Wonkblog: Herman Cain

Herman Cain’s 9-9-9 plan in one table

The nonpartisan Tax Policy Center has taken a close look at Herman Cain’s 9-9-9 plan and released what Cain hasn’t: a rigorous breakdown of who gets a tax increase and who gets a tax cut under the proposal. The short version is that about 84 percent of taxpayers, most of them low- or middle-income, would see a tax increase. About 14 percent of taxpayers, most of them high-income, would get a tax cut. The tipping point is among filers making between $200,000 and $500,000. That’s when you see more tax cuts than tax hikes. Here’s the table:

The 9-9-9 plan for an average household, and for a wealthy one

The 9-9-9 plan for an average household, and for a wealthy one

My earlier post Thursday on Herman Cain’s 9-9-9 plan was a bit theoretical. So I asked Edward Kleinbard, a tax law professor at the University of Southern California, to walk me through the tax burden for a typical family of four with an income of $50,000 in the current system and under Herman Cain’s plan. Before we get to the details, here’s the bottom line: Cain’s plan would increase the family’s tax bill by thousands of dollars.

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There is no such thing as the 9-9-9 tax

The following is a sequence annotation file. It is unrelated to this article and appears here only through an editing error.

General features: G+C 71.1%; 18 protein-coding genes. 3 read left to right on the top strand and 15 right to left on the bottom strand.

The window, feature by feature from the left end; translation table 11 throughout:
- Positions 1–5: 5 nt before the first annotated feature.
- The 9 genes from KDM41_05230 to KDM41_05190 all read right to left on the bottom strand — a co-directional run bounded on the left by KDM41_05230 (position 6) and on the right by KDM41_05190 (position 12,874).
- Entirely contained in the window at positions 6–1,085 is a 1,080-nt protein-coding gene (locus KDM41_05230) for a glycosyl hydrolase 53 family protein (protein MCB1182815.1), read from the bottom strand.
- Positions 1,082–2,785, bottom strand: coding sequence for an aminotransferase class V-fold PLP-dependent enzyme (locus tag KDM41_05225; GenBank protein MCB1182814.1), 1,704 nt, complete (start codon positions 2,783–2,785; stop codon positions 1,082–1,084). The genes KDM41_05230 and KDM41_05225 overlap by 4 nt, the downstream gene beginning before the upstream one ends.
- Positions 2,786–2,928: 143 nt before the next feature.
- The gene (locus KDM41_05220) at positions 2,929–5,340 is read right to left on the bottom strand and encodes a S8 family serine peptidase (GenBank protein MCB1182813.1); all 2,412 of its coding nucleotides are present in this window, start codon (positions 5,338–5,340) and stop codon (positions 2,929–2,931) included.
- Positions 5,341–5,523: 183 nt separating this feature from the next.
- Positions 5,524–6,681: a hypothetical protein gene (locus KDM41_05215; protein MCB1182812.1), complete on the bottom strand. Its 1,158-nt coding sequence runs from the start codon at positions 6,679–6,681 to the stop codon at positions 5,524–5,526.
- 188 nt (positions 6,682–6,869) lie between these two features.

There is no such thing as the 9-9-9 tax

Let’s get something straight: There is no 9-9-9 plan. Not, at least, in the sense that most people think there is.

Herman Cain has not proposed three entirely separate taxes -- one a 9 percent corporate income tax, another a 9 percent consumption tax, and then a final 9 percent personal income tax. Rather, he has proposed an 18-9 plan: an 18 percent consumption tax and a 9 percent personal income tax. Or maybe he has proposed a 27 plan: a straight 27 percent payroll tax on wage income. Depends on which tax professor you ask and how deep into the details you want to go.

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Department of Things I Didn’t Know: Herman Cain edition


Herman Cain. (Erik S. Lesser - THE WASHINGTON POST)
Herman Cain was director, and ultimately chairman, of the Federal Reserve Bank of Kansas City between 1992 and 1996 (official details in pdf form here). It turns out the Atlantic’s Josh Green (who is now Bloomberg BusinessWeek’s Josh Green) was on this story back in May, and he’s got some great quotes from Drue Jennings, a lawyer who served alongside Cain. “ “Inflation was always the big bugaboo,” Jennings says, “and when it comes to monetary policy, he was an inflation hawk. I’ll tell you, that’s the most conservative bunch of guys I’ve ever met.”